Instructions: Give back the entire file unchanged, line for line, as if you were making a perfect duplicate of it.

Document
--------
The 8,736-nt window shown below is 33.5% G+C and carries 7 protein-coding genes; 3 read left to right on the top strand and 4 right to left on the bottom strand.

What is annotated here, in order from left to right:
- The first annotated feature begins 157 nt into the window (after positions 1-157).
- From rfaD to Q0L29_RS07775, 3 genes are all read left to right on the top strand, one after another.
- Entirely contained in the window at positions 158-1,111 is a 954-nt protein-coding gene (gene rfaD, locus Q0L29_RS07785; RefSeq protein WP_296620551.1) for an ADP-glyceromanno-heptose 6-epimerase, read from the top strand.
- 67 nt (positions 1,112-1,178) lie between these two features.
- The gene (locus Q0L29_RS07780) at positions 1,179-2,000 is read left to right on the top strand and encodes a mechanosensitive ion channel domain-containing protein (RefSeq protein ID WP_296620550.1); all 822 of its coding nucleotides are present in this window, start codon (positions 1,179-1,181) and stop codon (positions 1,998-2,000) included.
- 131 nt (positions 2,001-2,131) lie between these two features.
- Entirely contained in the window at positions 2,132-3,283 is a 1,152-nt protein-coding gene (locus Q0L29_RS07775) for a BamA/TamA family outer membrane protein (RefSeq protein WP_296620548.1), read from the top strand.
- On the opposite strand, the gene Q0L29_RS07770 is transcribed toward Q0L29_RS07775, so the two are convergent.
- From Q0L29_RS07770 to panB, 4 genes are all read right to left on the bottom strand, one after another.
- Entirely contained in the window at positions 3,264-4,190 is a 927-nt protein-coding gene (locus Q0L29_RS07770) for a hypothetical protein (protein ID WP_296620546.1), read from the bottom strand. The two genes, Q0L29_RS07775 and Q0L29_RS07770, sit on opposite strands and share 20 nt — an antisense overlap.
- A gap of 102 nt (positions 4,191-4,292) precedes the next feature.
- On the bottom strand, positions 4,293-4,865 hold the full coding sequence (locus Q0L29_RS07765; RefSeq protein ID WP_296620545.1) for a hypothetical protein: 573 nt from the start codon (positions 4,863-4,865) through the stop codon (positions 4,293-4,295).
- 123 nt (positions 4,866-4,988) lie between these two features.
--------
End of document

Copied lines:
The 8,736-nt window shown below is 33.5% G+C and carries 7 protein-coding genes; 3 read left to right on the top strand and 4 right to left on the bottom strand.

What is annotated here, in order from left to right:
- The first annotated feature begins 157 nt into the window (after positions 1-157).
- From rfaD to Q0L29_RS07775, 3 genes are all read left to right on the top strand, one after another.
- Entirely contained in the window at positions 158-1,111 is a 954-nt protein-coding gene (gene rfaD, locus Q0L29_RS07785; RefSeq protein WP_296620551.1) for an ADP-glyceromanno-heptose 6-epimerase, read from the top strand.
- 67 nt (positions 1,112-1,178) lie between these two features.
- The gene (locus Q0L29_RS07780) at positions 1,179-2,000 is read left to right on the top strand and encodes a mechanosensitive ion channel domain-containing protein (RefSeq protein ID WP_296620550.1); all 822 of its coding nucleotides are present in this window, start codon (positions 1,179-1,181) and stop codon (positions 1,998-2,000) included.
- 131 nt (positions 2,001-2,131) lie between these two features.
- Entirely contained in the window at positions 2,132-3,283 is a 1,152-nt protein-coding gene (locus Q0L29_RS07775) for a BamA/TamA family outer membrane protein (RefSeq protein WP_296620548.1), read from the top strand.
- On the opposite strand, the gene Q0L29_RS07770 is transcribed toward Q0L29_RS07775, so the two are convergent.
- From Q0L29_RS07770 to panB, 4 genes are all read right to left on the bottom strand, one after another.
- Entirely contained in the window at positions 3,264-4,190 is a 927-nt protein-coding gene (locus Q0L29_RS07770) for a hypothetical protein (protein ID WP_296620546.1), read from the bottom strand. The two genes, Q0L29_RS07775 and Q0L29_RS07770, sit on opposite strands and share 20 nt — an antisense overlap.
- A gap of 102 nt (positions 4,191-4,292) precedes the next feature.
- On the bottom strand, positions 4,293-4,865 hold the full coding sequence (locus Q0L29_RS07765; RefSeq protein ID WP_296620545.1) for a hypothetical protein: 573 nt from the start codon (positions 4,863-4,865) through the stop codon (positions 4,293-4,295).
- 123 nt (positions 4,866-4,988) lie between these two features.